When and where will I find my self esteem?
Are they really worth it? Do you need everyone to like you? Do you really need to understand why they hurt you once again?
Even at 31, you struggle to answer these questions as you should. How many times have we mulled over these same questions, because you’ve not put yourself first and your self esteem is non existent. We need to keep this self esteem quest ongoing for the sake of Flynn - your son. What would you say to him if he turned to you one day and said: “Mum, I’m not really bothered if those people hurt me repeatedly. I’ll be fine and I’ll just suck it up.” or, “I see loving oneself as being arrogant or self centred.” You’d be outraged and say right, let’s sort this outttttt son (said in your best cockney accent).
But what stops you from bathing in your many achievements so you can build that self esteem? What stops you from feeling good when someone says well done? We’re awash with stories of self love, kindness and compassion in the media. It all seems so simple. But you can’t do it; even after 14 years of therapy.
So let’s trace this back. When you were a wee nipper, you witnessed too much too soon. You thought that all adults argued. You thought that Dad didn’t love you as he worked so much and shouted an awful lot too. But he was your idol in the weirdest of ways. You saw your first female influence - your Mum, do little for herself and everything for everyone else. And this combined to make both your norm and ideal for future relationships and how you looked after yourself.
So how did you feel as a child growing up? Well, you always wanted and tried to control the situation to make it better. But you couldn’t. And so you became an expert in daydreaming and creating the perfect scenario - a vision. And as the arguments intensified at home, so did your imagination.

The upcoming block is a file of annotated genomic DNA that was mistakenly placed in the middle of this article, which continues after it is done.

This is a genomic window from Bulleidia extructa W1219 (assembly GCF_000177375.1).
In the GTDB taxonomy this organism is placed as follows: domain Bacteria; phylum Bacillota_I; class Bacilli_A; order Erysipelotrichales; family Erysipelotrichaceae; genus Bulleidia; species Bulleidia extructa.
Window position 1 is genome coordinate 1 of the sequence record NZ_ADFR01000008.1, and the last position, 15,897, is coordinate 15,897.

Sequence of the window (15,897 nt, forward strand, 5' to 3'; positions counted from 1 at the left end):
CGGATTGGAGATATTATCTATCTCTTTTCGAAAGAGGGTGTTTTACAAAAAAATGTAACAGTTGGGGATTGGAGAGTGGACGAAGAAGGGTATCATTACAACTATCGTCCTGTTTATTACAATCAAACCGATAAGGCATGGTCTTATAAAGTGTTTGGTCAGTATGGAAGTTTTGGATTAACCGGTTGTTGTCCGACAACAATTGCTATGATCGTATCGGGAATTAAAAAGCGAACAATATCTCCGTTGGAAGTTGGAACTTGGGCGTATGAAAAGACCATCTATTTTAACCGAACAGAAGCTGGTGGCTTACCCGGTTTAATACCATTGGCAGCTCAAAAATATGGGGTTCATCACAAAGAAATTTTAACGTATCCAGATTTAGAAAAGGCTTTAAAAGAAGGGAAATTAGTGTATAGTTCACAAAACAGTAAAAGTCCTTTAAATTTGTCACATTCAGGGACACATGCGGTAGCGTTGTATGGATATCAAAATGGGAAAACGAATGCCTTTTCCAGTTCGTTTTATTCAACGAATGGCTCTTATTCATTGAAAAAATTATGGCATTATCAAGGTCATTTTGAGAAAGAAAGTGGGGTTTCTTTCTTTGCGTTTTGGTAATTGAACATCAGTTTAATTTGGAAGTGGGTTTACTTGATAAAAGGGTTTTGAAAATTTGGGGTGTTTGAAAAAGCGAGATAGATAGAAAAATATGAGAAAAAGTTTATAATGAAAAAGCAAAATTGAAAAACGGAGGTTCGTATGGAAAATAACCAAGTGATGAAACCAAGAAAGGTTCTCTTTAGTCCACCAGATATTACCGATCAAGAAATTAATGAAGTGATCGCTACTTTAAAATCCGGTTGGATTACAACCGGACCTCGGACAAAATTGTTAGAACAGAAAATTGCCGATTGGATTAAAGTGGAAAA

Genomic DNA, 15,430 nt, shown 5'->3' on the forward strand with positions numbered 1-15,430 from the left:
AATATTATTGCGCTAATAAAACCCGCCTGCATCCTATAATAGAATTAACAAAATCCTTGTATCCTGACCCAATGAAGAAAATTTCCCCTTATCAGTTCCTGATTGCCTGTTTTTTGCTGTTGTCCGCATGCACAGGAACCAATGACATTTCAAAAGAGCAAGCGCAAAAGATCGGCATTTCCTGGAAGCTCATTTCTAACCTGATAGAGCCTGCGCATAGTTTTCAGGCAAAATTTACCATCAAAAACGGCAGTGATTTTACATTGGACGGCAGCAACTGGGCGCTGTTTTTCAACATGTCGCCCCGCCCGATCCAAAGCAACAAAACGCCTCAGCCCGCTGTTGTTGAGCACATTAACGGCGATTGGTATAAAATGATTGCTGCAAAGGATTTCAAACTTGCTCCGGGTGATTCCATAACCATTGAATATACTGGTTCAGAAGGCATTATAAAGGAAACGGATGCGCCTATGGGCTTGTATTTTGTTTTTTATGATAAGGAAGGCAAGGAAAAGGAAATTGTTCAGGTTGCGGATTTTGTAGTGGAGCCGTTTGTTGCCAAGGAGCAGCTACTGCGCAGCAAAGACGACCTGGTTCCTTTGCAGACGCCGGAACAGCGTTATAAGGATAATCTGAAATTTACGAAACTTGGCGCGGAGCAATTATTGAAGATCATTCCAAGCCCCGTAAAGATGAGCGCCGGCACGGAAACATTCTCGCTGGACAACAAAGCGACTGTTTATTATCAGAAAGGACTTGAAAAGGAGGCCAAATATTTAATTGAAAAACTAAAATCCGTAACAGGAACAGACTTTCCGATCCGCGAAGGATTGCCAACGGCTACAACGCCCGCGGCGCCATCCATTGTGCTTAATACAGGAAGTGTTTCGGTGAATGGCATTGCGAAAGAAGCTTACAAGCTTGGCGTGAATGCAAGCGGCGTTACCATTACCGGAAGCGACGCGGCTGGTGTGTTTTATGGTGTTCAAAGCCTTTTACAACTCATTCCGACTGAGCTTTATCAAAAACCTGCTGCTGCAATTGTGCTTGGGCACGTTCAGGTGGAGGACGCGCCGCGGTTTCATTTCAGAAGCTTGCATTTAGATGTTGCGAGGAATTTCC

Fast forward to now and as a mum, entrepreneur and partner, you tend to visualise the outcome you want and go after it. This has made you wonderful at your day job; devising strategies that aren’t yet reality, but this misleads you and others in your personal life and sets you up for disappointment. It makes you want to control things. And when you can’t, you blame yourself. That same childhood trait that’s never left. And every time your confidence is knocked, so too is your self esteem.
The reality however, is you can’t control everything in order to reduce the risk of failure and alleviate your fear. And that’s what control really means - especially now as a parent.
So I think the universal lack of self esteem that impacts men and woman all over the world, is down to an inability to control - whether that’s past, in the now or in the future. And we’re talking about people wanting to mitigate fear and not fail at things, kinda control. Not the control freak status that is banded around.
And for you Lauren, you simply have to grow older and learn. Because for all the therapy and mantras in the world, only you can learn to live without as much control. You’ll never drop it completely; but you’ll learn to be free when you should be. The moments that don’t have rules, don’t try to create them. The moments that seem simple and peaceful, let them be just that. And that self esteem will build too, because you will have moments of happy where you’re not fighting all the time.
And if you ever need motivation, look at your son. The boy who currently doesn’t have these ways. He will develop his own ‘things’, but if you can give him the power of freedom, then I think you’ve done well.